The Mental Health Parity and Addiction Equity Act (Parity Act) provides a framework intended to ease access to long-blocked addiction care by guaranteeing insurance coverage of addiction treatment equal to that provided for other medical conditions.
This study, conducted as a part of the Addiction Solutions Campaign — a consortium of the leading policy, advocacy, education and technical assistance organizations in the addiction field — highlights significant barriers to front-line enforcement for the Parity Act.
Data from this study suggest that the enactment of the Parity Act has not put an end to restrictive coverage and limited reimbursement for substance use treatment in either private insurance or Medicaid. Findings include the following:
- Regulators cannot conduct a complete assessment of parity compliance through form review with even a comprehensive data-gathering template because required information is not available in these documents.
- Consumers cannot ascertain all standards that will determine access to substance use treatment and are not informed of their rights under the Parity Act.
- Neither consumers nor regulators can identify Parity Act violations from plan documents routinely reviewed for plan approval.
- Prescription drug formularies include wide discrepancies in the coverage of, and restrictions on, medications for the treatment of addiction.
For insurance providers and regulatory agencies:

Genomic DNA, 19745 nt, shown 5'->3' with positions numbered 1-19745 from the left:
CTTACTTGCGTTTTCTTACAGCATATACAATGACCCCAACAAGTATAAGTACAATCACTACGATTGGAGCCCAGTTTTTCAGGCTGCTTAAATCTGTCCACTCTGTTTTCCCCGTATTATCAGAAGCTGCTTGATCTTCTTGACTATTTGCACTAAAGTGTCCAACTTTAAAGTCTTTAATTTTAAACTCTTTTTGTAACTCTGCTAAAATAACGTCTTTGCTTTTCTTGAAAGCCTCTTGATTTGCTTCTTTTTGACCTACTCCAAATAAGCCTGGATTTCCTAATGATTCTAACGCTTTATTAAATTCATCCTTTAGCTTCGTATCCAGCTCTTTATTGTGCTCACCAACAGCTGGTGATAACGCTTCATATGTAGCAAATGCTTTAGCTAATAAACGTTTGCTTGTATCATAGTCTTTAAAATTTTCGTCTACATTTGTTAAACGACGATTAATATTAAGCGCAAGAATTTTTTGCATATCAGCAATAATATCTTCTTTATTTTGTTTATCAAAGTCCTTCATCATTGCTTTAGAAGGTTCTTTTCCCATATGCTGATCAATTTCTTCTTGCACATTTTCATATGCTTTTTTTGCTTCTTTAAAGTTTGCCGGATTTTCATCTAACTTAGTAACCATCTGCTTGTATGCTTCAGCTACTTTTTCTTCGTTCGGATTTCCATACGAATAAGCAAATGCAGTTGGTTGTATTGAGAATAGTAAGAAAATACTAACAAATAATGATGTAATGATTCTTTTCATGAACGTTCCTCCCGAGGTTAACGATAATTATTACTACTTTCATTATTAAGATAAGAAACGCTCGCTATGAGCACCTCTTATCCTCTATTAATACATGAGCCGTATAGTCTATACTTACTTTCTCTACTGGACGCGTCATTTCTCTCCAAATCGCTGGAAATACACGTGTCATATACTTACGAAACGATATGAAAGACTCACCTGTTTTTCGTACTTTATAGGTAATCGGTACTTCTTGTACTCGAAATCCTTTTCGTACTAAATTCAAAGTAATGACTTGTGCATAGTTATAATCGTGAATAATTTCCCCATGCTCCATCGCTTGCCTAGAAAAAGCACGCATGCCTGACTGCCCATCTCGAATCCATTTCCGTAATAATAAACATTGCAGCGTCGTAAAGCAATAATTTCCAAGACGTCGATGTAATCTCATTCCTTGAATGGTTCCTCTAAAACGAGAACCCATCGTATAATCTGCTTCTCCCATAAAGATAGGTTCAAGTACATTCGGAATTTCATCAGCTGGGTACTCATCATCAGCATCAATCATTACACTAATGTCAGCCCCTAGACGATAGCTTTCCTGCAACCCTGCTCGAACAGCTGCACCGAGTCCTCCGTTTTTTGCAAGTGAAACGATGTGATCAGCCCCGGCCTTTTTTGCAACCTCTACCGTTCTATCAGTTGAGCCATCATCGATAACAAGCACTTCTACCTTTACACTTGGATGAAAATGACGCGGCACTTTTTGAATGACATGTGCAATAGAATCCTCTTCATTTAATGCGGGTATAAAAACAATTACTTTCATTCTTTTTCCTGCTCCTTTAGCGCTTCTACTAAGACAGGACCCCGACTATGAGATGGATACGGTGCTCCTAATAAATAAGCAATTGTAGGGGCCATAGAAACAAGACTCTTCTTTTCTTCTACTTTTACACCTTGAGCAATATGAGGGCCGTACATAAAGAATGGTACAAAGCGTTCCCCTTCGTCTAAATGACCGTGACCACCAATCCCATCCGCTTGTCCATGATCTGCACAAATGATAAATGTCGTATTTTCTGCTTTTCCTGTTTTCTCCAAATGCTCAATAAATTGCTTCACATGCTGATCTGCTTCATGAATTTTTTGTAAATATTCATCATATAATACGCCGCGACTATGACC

- Plans should be required to submit their internal analyses to demonstrate that coverage is compliant with the Parity Law, including identification of all non-quantitative treatment limitations (NQTLs) and their application.
- As part of review for Parity compliance, Regulatory Agencies should evaluate the scope of prescription drug coverage for mental health and substance use disorder treatment and utilization management requirements.
- Regulatory Agencies should develop model contracts that fully describe substance use and mental health benefits, align standards with Parity Act requirements and inform consumers of their rights under the law.
- Regulatory Agencies should enhance the provider community’s capacity to identify potential Parity Act violations and advocate for plan compliance in network adequacy and rate setting standards.
The research team designed a data gathering template that tracks all plan design features regulated by the Parity Act, including financial requirements, quantitative treatment limitations and non-quantitative treatment limitations (NQTLs), with the exception of network admission standards, reimbursement rates and network adequacy, which were outside the scope of this review. The team then conducted an analysis of publicly available documents for seven health plans offered in the small and large group markets in New York or Maryland. In addition to reviewing the plan documents
provided to regulators, the study team sought to obtain additional information from publicly available documents via simple internet searches (i.e., medical necessity criteria/medical policies).